EPCOT has a department that is specifically dedicated to experimental friut and vegetable plants and their production. The tree could be a hybrid of a thornless type they may have developed, and if the oranges are 'mini' than it definitely shows that it has been adapted....or you could be working with a mandarin or tangarine tree which is somewhat different from real orange trees....perhaps you can get a hold of Disney to be directed to the proper department to ask them questions. You can also go to Stark Bro's website to ask the experts by following this link or cutting and pasting it into your browser bar. Good Luck! http://www.starkbros.com/growing-guide/plant-manuals/fruit-trees/additional-fruit-trees/valencia-orange;jsessionid=7DB4C72739D52C3C5FB6C2B81146ADE5

  • Nancy K
    on Mar 26, 2012

    Most Orange trees I have seen do have thorns, this is normal. It takes about 6 years before it will bear fruit, the fruit comes from your blloms. I am not sure what type of soil you have. I would go to a reputable Nursery and enquire about your trees needs for food, take a smaple of your soil as they can do a PH test, or sell you a test. Do it on the spot and then find the food needed. I use Bat Guano on my plants and trees with a good compost you will have lots of food. Ask when you should start to feed for blooms to appear, I'd say your getting close. I am a Master Gardener here in the Portland Oregon Area. This is my advice.

  • Lora H
    on Mar 26, 2012

    the thorns usually are on new branches and come from whatever tree they grafted it with.....i have a kumquat tree the does that....i cut them off....

  • Angie L
    on Mar 26, 2012

    from what i was told, the reason it is not producing is because you have to have another tree (same kind) in the same yard so they can polinate each other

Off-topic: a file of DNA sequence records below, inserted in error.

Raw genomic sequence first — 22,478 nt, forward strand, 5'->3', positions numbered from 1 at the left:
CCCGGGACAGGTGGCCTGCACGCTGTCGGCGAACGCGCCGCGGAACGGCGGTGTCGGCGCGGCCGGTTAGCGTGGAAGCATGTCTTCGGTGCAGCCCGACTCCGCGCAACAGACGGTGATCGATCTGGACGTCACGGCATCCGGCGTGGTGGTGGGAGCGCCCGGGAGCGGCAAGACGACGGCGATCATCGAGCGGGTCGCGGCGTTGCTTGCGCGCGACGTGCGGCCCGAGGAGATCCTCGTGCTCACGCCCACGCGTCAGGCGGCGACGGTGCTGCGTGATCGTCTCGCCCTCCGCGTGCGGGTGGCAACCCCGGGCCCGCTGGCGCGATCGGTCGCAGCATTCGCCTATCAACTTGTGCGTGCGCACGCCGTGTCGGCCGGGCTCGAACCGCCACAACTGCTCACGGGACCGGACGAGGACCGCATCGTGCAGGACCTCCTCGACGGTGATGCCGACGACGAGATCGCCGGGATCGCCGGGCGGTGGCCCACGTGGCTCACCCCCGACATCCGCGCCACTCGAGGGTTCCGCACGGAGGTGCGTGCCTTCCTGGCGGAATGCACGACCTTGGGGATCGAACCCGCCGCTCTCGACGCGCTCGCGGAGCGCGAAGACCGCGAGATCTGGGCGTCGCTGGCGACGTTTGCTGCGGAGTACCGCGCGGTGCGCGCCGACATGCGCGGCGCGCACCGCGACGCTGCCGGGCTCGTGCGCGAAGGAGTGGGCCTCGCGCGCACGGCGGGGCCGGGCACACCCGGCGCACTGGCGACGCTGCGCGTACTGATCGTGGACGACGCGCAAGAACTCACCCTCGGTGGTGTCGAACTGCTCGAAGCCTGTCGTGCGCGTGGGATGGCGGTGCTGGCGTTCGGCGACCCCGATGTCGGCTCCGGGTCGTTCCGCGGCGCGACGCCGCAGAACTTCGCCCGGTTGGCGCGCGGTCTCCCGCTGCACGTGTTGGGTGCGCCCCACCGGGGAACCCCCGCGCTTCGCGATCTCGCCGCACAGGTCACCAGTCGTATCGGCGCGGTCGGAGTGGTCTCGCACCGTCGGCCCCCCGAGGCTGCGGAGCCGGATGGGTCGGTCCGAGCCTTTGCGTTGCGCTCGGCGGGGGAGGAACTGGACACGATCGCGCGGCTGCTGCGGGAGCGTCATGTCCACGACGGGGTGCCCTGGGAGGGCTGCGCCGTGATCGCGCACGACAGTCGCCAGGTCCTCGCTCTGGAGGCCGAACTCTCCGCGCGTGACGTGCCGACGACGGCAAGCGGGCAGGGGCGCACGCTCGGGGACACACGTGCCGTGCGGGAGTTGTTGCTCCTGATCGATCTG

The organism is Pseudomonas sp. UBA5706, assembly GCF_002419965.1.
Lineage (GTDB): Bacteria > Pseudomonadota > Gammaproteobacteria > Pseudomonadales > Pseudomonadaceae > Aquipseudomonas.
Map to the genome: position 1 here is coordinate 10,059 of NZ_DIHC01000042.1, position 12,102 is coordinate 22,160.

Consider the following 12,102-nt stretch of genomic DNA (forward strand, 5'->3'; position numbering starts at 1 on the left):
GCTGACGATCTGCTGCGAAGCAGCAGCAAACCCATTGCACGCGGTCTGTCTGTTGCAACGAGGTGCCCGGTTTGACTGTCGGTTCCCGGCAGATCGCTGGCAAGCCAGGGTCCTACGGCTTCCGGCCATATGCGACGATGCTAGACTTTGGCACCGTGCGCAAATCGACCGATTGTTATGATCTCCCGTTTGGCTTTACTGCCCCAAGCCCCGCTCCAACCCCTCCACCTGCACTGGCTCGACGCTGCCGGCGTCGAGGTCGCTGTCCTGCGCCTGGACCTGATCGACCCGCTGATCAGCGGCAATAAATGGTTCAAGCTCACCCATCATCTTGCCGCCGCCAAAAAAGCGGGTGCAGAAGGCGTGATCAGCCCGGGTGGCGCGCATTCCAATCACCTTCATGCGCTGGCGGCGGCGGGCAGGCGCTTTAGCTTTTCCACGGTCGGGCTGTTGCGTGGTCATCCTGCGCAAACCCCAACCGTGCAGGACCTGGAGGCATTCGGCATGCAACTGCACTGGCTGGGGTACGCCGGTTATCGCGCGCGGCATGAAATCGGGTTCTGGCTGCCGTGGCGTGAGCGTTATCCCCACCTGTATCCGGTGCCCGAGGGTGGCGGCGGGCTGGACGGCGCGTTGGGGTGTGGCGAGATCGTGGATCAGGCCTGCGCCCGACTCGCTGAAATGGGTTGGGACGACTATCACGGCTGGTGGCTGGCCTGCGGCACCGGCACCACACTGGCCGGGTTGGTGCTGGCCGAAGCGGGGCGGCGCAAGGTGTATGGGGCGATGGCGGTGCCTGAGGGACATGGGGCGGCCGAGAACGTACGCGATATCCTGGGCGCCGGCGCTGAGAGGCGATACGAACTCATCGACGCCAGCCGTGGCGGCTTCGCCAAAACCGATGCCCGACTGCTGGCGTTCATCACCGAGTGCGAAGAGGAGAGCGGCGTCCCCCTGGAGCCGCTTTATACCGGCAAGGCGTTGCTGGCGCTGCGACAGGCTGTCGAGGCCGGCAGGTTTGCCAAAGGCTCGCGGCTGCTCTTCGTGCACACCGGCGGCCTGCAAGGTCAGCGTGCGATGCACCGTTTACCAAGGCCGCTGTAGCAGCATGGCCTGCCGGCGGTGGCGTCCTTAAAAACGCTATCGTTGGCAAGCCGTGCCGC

• Lora H
    on Mar 26, 2012

    are there any branches that don't have thorns...

  • Nancy K
    on Mar 26, 2012

    I meant blooms, home Depot buys plants in huge lots. All these plants have been forced, meaning taller than they should be for their age. The caliber (inches around the trunk) shows a trees age the larger the caliber the older the tree. This is 1 reason you have thorns and the HD trees do not.

  • Tammy K
    on Mar 26, 2012

    We live in Southern California, have several citrus trees, 2 oranges, 1 Valencia & 1 navel, a lemon & pink grapefruit tree. I believe you may have a Lemon variety, lemon trees put on thorns, orange trees, that I know of, do not. They are lovely trees, so enjoy it & see what happens next!

  • Barb H
    on Mar 26, 2012

    Citrus does have thorns as it matures

  • Pat H
    on Mar 26, 2012

    As a Florida Master Gardener, I can tell you that if your orange tree has thorns, it is sour. Sour oranges are used for marmalade. The tree will never be sweet. The following is the Univ of Florida's website for information; http://edis.ifas.ufl.edu. type in Orange Tree Care in the search line. good luck.

  • Alex
    on Mar 26, 2012

    THANK YOU to all. I really appreciate it.

  • Andrea R
    on Mar 26, 2012

    It is common -- especially from big box stores like Home Depot -- to have mislabled stock. You probably didn't get what you thought you were getting :(

  • Betty M
    on Mar 26, 2012

    Most all citrus, oanges, lemons, limes, etc., tree are graphted on to hearty root stock. Unfortuneatly these are normally citrus called Sour Orange, whose fruit is so bad it is not desireable except for special recipies that have a lot of sugar added to cut the taste. They also have long hard thorns. Once the graph of the desired citrus survives then it should produce fruit with in a couple of years or so, depending on the type, The root stock will send up sucker stems from the bottom, cut those off. To do this find the graphting point and cut any growth below it starting at the normal bud sites on the stem. All citrus including the variety you want will have small thorns that are a bit easier to deal with, Good Luck. I went to Palo Alto College Degree in Horticultural Sciences. :)